“At this stage, our interventions are somewhat limited [to] patients with pre-existing hypertension, high risk of developing preeclampsia, history of a child born with intrauterine growth restriction, or history of previous stillbirth. We start these patients on daily baby aspirin from 13 weeks gestation. These high-risk patients also have a growth ultrasound every 3 to 4 weeks starting at 20 weeks gestation.

“Antepartum testing can start as early as 32 weeks gestation, which includes a non-stress test and measurement of fluid around the baby. Some of these patients will also undergo weekly umbilical cord flow studies. We will also put a certain percentage of these patients on bed rest, so that they spend most of their day lying on their left side. Lying on the left side increases placental perfusion.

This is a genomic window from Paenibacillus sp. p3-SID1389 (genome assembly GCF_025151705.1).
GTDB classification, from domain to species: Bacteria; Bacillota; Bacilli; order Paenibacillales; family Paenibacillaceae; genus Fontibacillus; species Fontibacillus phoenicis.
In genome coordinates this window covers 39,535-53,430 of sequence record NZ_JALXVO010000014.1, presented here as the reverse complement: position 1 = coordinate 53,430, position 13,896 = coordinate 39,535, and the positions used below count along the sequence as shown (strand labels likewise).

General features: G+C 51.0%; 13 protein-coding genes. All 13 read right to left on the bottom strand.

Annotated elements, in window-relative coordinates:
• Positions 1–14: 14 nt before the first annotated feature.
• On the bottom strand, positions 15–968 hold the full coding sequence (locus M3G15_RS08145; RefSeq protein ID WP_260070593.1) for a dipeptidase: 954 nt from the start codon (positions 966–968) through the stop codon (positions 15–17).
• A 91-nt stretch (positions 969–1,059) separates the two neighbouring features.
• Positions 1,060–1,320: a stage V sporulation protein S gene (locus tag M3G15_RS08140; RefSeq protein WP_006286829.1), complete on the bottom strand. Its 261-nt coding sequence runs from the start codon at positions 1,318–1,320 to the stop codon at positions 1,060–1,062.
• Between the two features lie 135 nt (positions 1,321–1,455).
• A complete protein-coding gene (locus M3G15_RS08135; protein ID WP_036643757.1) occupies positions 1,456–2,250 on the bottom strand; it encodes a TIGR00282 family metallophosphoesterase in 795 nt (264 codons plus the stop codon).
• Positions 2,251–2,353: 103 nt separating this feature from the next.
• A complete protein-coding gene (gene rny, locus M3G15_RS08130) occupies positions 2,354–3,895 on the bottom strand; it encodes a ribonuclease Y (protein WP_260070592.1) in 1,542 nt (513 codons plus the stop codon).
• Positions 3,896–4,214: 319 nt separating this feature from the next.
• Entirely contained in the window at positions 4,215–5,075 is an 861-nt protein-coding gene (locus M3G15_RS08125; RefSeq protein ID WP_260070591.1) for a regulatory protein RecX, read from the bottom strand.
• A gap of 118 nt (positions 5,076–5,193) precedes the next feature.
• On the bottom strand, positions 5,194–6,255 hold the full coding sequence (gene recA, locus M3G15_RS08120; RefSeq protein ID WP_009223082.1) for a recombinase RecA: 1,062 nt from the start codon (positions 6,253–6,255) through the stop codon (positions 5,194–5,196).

– Dr. G. Thomas Ruiz

Dr. Ruiz added that people with preexisting hypertension or who develop gestational hypertension are usually given antihypertensive medications.

“If the patient is at high risk of early delivery before [to] 37 weeks, we give the mother a course of prenatal steroids to accelerate the lung maturity of the fetus,” Dr. Ruiz said.

Dr Sherry RossOB/GYN and women’s health expert at Providence Saint John’s Health Center in Santa Monica, Calif., not involved in the study, agreed that repairing the placenta is not possible, but added that having more Placental health information could help prevent negative outcomes.

“The placenta is the heart of a pregnancy and the source of many dangerous complications associated with pregnancy. Abnormalities associated with a malfunctioning placenta are often unpredictable and unstoppable,” she said.

“Placental repair is unlikely to actually happen, but knowing ahead and delaying potential complications can save lives.”